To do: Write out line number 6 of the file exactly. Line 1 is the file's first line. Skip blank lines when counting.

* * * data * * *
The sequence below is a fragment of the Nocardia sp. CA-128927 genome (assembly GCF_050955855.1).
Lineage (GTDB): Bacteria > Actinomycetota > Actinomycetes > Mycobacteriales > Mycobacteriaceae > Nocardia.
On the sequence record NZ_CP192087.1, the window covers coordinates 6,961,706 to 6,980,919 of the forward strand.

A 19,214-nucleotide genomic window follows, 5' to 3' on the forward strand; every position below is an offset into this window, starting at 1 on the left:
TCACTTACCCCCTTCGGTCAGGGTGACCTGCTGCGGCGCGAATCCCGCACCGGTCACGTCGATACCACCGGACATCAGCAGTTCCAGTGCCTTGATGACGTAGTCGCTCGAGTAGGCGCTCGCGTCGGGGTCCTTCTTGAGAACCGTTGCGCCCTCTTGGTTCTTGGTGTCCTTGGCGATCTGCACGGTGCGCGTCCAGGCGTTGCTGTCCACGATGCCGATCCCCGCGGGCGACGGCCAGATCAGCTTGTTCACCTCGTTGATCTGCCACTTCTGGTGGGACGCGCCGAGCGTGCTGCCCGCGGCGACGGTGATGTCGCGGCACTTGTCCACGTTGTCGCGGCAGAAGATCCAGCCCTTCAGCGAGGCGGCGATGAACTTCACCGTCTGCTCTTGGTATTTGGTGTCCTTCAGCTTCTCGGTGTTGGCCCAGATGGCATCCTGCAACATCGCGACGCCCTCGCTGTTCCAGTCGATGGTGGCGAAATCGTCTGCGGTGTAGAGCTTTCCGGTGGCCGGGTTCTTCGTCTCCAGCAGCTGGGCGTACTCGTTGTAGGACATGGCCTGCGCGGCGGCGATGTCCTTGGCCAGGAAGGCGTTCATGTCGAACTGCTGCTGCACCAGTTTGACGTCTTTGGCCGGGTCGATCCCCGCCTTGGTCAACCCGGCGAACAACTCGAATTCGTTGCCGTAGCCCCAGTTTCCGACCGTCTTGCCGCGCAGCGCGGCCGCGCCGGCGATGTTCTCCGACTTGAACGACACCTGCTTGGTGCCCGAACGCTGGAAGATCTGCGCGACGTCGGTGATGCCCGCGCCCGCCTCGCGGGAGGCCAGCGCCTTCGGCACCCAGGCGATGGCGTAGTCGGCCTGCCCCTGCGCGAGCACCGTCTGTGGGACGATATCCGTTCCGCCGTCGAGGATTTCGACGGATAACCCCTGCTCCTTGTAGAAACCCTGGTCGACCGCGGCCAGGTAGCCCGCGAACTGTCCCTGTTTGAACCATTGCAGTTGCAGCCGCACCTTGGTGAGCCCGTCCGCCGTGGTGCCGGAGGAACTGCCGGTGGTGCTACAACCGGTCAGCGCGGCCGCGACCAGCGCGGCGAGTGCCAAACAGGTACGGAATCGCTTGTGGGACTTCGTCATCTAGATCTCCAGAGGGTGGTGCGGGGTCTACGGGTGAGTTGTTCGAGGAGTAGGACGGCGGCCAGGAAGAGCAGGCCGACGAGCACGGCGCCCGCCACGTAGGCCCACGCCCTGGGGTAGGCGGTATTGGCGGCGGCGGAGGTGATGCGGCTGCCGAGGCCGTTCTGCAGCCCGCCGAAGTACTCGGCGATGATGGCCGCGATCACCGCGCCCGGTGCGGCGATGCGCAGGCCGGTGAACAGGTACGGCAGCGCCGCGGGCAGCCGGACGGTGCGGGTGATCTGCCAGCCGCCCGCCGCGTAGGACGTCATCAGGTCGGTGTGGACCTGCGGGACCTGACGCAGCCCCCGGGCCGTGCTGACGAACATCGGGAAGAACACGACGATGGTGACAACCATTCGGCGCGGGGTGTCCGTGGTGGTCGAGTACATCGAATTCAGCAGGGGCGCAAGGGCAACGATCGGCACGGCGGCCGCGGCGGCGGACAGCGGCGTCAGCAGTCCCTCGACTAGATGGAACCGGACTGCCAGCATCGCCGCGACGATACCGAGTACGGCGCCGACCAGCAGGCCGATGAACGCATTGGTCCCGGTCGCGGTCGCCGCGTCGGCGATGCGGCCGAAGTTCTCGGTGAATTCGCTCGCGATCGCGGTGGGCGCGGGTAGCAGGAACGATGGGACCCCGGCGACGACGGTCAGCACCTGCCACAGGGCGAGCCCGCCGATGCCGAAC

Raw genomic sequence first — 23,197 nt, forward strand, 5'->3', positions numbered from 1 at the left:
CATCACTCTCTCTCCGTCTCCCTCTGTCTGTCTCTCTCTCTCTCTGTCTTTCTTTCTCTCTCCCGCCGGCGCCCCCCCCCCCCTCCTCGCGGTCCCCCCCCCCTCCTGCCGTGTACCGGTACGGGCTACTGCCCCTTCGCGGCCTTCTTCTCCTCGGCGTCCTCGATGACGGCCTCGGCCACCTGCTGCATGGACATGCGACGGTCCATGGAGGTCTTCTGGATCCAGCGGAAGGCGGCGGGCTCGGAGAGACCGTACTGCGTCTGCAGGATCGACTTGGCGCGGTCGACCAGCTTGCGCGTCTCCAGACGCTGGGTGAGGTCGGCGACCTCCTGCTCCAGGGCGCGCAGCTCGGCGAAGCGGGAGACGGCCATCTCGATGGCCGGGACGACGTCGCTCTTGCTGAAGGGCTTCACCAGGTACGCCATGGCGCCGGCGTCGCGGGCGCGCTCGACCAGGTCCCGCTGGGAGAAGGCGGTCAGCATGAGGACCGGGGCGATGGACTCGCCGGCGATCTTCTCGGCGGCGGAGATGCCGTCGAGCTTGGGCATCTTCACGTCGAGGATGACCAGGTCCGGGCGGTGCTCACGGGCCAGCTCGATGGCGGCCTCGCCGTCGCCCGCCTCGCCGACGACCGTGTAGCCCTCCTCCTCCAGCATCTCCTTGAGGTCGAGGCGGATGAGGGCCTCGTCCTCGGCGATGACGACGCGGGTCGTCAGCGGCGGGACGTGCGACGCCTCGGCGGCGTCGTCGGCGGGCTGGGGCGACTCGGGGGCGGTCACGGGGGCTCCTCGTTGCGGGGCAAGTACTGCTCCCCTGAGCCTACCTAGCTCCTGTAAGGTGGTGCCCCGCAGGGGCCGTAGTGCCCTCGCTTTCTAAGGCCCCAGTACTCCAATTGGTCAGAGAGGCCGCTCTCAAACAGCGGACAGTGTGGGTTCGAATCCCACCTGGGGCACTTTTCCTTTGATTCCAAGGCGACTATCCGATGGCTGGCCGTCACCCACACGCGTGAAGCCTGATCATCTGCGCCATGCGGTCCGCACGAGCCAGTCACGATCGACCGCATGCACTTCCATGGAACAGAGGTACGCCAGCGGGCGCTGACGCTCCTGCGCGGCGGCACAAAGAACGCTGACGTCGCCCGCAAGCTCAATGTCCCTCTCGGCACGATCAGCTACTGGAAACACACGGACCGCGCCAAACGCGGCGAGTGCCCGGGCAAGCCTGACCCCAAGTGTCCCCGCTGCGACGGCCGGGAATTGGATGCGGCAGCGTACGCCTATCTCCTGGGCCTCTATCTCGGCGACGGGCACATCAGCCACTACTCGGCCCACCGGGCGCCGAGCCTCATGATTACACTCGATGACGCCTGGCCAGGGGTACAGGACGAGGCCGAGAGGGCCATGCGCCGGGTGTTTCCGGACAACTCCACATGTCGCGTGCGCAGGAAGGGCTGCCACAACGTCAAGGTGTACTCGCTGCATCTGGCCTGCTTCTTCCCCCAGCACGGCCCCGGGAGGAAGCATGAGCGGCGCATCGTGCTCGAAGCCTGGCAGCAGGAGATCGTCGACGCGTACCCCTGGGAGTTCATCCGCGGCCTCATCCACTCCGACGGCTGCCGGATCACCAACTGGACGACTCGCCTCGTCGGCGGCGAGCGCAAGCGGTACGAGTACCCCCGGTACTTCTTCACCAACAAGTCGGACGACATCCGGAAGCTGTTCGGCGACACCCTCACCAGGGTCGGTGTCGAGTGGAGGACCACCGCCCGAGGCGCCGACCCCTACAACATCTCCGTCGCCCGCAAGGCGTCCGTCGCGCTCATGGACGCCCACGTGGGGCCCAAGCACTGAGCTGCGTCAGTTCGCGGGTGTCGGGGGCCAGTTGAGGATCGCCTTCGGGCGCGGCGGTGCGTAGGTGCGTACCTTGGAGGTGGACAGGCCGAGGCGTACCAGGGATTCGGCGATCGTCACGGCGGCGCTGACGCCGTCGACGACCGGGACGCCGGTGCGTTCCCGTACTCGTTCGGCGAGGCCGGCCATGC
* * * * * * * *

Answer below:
Raw genomic sequence first — 23,197 nt, forward strand, 5'->3', positions numbered from 1 at the left: